Lesson 6: Comprehensive M&E systems are needed for programme implementation and performance measurement
During the MTE it became clear that EENRM projects do not have adequate M&E systems in place. The situation of projects that have received external funds was nonetheless better because they had an M&E section in their proposals. EENRM has invested little into putting in place adequate M&E systems for its projects. Given the multiplicity of the activities undertaken, an M&E system must be in place either for each project or at cluster level. Failure to have such a system will likely lead to a misinterpretation of the change brought about by the projects and result in inadequate use of resources.

Lesson 7: The need for careful selection of project performance indicators and targets during the design
Although some of the projects have log frames, they are struggling to use the performance indicators that were selected during the design. Not only are those indicators difficult to measure, e.g the level of green house gas emission, but there is also no methodology that was shared to teach project actors how to measure and report them. In most cases, the projects are using a new set of indicators that look easier to measure or they are only monitoring output delivery. Selecting an appropriate set of indicators that would truly measure project performance during implementation, and are measurable using planned project resources, is necessary.

Lesson 8: With the right system, projects can be appropriately implemented using government staff
The projects are using some government staff during implementation. This arrangement seems to be working very well across the board. We can thus report that the use of government staff in project implementation can help to increase project efficiency and sustainability since it reduces costs and helps to build local capacity.

Lesson 9: The extent to which UNDP EENRM projects streamline accountability principles, depends on the origin of their funding
Defining projects’ theory of change is important for accountability purposes and is a critical part of the monitoring and evaluation system. EENRM projects that are funded with internal resources never get a detailed description of their ToC, while those that have been funded with external funds always describe their theory of change and identify the outcomes they want to achieve. Pushing for more utilization of external funding will likely result in more accountability from EENRM and the ministry of mines has, for example, welcome the establishment of a library that facilitates access to mining information for all actors. EENRM has established that library within the ministry.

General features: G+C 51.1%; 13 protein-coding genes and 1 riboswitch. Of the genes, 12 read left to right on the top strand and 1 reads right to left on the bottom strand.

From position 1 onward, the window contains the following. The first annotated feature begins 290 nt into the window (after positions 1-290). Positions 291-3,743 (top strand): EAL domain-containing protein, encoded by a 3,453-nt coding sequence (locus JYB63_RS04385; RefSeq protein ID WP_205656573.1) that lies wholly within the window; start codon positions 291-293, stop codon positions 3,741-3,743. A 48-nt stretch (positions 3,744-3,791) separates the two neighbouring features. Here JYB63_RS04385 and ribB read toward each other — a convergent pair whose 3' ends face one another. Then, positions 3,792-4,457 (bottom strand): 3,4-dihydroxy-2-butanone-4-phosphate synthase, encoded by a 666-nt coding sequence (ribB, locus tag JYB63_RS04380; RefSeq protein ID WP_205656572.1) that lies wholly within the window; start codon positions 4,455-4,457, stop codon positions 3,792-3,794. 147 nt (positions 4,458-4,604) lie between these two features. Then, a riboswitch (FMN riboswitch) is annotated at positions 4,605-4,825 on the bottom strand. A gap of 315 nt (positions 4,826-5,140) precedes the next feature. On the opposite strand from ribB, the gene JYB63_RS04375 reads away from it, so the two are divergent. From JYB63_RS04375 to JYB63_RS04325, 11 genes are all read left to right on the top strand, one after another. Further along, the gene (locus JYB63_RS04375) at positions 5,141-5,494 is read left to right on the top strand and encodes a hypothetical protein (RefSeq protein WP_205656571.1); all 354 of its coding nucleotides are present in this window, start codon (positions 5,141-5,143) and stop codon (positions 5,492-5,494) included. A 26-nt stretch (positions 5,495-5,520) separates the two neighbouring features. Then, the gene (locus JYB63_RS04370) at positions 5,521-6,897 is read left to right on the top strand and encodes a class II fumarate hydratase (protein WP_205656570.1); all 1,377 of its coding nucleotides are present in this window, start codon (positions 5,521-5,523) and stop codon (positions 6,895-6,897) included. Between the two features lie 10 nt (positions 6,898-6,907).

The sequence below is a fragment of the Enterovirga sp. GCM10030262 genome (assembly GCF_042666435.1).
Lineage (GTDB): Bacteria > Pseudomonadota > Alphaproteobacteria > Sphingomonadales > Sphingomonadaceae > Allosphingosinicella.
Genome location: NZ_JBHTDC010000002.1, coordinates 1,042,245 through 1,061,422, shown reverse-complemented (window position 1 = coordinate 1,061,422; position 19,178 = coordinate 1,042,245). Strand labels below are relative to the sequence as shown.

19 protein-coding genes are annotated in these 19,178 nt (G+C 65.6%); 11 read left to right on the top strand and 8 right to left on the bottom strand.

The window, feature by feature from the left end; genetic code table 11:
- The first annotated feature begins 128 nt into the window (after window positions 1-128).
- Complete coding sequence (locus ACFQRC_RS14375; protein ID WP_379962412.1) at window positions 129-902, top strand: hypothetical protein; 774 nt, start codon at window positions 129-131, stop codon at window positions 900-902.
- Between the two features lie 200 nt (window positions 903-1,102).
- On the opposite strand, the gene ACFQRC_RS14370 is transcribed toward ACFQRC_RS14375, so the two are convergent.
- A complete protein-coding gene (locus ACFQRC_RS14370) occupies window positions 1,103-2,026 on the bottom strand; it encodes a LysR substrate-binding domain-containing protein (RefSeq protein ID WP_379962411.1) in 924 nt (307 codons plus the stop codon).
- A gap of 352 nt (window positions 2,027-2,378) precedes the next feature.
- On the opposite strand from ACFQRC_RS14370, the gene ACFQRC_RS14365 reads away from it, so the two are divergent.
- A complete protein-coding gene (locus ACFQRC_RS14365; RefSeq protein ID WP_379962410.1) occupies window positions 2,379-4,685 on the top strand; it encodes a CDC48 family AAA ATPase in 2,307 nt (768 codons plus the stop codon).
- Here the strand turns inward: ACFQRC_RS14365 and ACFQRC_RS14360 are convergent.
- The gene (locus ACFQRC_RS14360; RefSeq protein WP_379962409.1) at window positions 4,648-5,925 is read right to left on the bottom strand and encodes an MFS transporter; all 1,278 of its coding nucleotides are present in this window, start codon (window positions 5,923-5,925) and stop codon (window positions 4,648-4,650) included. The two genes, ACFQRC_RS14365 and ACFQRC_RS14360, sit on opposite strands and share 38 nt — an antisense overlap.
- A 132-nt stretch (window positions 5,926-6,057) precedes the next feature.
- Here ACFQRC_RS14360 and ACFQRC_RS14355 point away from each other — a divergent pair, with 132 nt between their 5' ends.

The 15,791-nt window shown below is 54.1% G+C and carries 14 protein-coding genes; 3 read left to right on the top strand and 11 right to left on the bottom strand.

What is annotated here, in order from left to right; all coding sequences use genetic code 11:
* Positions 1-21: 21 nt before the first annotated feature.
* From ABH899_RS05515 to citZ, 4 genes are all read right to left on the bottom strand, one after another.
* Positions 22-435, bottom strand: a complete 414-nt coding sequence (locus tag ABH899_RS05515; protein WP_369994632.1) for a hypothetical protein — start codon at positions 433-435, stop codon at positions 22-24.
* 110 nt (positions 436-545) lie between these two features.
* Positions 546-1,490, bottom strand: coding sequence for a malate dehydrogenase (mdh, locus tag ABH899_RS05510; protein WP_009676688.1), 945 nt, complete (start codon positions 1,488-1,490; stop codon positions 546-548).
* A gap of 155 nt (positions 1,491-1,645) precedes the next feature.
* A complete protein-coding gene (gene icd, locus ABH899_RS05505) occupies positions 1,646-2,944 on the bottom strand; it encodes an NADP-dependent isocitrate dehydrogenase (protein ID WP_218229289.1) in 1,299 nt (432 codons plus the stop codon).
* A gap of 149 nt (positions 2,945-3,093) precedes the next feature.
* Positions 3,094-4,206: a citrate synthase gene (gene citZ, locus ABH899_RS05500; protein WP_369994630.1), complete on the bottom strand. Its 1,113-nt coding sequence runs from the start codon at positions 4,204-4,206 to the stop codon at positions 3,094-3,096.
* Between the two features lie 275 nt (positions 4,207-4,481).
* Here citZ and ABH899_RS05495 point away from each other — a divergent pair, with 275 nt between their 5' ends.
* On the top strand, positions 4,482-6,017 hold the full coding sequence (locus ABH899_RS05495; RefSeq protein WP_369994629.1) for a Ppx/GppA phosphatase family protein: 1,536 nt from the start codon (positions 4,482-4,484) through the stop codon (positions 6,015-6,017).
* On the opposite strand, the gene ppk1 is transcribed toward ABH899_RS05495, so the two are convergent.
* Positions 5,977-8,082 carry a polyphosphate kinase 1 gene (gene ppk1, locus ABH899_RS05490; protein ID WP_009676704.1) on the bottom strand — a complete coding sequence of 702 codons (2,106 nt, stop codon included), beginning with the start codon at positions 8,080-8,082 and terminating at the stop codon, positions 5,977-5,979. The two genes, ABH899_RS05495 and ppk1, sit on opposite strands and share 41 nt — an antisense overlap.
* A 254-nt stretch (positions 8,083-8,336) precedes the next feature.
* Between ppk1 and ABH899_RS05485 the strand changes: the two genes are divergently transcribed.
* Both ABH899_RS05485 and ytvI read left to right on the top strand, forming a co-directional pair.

Findings
Recommendations
1

Irrespective of the source of the funding, UNDP–SL EENRM should ensure that all interventions are linked to a strategic direction and have a clear background analysis, including a omprehensive gender analysis. EENRM should also ensure that its projects are environmentally sound and put in place adequate measures for participation of marginalised/vulnerable people.
 

2

It is important for all the projects implemented with support from UNDP–SL EENRM that a comprehensive M&E system be put in place in order to follow project performance and allow adequate, timely decisions to be made. M&E systems start with the establishment of a good ToC and results framework for each project. The second step is to identify good performance indicators with associated baseline and target values.
 

3

The financial participation of either the government (when it comes to support provided to public institutions) or communities (when it comes to projects that are directly implemented at community level) should be integrated as a key strategy to ensure participants’ buy-in and project sustainability.
 

4

Pilot projects are meant to demonstrate a concept or build a body of evidence that can be used to advocate for more support or attract interest from external actors. EENRM has a number of those projects. It should rethink the strategies around them and develop an additional set of activities for their scale-up.
 

5

The option to subsidise the improved cookstoves in the current GEF project will certainly increase the number of households who will purchase them. After the project ends, the private sector actor will no longer be able to offer the stoves at the subsidised price; this may bring the situation back to what it was before the project. We recommend that EENRM work with financial service providers during implementation to put in place an adequate financial product that poor households will be able to use in order to continue to have access to those cookstoves.

6

The most important objective of a pilot project is not its implementation per se but the quantity and depth of information it generates. Therefore, it is important that all pilot projects build in a good knowledge management protocol attached to its M&E system. UNDP–SL EENRM should ensure that the results from the pilot projects are published and shared among project staff as well as partner communities and institutions to inform future programme decisions.

7

UNDP participation in good governance starts with the compliance assessment that has been done on the public partners. As the projects are developed and implemented, responsibilities should be given to the public partners based on their behaviour with the management of the resources and their adherence to the principles of good governance. That should be continued.

8